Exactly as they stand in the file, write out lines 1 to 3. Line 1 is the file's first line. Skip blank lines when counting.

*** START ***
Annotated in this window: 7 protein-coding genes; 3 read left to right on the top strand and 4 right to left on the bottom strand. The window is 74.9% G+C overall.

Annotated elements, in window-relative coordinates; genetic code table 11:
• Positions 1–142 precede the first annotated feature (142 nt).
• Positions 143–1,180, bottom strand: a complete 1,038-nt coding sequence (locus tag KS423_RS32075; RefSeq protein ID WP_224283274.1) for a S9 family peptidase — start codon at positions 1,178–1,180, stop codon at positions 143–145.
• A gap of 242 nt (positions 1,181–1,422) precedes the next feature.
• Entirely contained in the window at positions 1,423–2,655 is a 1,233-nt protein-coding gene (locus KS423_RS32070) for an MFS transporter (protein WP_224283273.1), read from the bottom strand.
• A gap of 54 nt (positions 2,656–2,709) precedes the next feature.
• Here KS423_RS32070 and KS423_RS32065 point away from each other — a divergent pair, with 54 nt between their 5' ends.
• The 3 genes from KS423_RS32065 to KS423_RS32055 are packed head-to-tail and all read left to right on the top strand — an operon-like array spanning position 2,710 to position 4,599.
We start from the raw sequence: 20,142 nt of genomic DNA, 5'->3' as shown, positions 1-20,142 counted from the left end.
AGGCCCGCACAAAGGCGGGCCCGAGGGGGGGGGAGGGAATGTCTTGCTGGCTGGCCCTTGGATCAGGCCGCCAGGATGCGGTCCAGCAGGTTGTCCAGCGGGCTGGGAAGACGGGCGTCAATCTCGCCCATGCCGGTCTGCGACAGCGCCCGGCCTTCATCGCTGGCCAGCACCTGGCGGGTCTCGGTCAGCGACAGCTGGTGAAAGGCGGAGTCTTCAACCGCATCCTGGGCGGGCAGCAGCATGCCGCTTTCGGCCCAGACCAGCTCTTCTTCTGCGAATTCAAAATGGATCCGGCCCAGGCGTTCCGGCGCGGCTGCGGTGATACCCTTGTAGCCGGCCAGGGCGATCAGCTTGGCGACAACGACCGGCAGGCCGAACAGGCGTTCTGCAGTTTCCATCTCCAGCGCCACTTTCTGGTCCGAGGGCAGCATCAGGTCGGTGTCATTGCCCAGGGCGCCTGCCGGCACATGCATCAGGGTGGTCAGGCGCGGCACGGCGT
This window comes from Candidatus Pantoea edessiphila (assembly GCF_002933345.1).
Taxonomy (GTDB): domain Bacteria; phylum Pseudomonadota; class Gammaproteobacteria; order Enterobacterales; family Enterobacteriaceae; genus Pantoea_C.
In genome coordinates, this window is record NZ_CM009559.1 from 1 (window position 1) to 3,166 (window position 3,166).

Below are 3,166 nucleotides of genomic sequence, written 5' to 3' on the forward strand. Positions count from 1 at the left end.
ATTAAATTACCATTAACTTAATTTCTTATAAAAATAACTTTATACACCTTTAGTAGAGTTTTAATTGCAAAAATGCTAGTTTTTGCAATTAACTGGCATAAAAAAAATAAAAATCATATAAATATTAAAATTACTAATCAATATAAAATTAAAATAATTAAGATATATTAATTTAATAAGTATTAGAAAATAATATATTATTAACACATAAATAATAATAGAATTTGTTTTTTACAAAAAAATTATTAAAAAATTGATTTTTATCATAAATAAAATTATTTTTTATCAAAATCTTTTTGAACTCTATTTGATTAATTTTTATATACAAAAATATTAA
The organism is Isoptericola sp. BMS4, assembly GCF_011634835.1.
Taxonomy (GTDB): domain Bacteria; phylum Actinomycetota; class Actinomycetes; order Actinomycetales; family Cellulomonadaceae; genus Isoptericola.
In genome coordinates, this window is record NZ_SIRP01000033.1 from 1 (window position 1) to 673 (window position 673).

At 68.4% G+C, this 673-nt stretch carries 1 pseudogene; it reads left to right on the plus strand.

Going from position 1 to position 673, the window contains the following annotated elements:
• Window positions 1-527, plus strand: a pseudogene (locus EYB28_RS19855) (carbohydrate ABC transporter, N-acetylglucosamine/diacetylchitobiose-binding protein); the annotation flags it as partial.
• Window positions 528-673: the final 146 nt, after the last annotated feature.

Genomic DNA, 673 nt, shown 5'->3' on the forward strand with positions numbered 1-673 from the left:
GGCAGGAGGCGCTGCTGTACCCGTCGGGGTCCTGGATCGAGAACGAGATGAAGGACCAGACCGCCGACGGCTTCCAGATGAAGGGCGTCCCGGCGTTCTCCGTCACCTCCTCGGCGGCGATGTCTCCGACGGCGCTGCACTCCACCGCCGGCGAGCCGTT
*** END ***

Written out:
Annotated in this window: 7 protein-coding genes; 3 read left to right on the top strand and 4 right to left on the bottom strand. The window is 74.9% G+C overall.

Annotated elements, in window-relative coordinates; genetic code table 11:
• Positions 1–142 precede the first annotated feature (142 nt).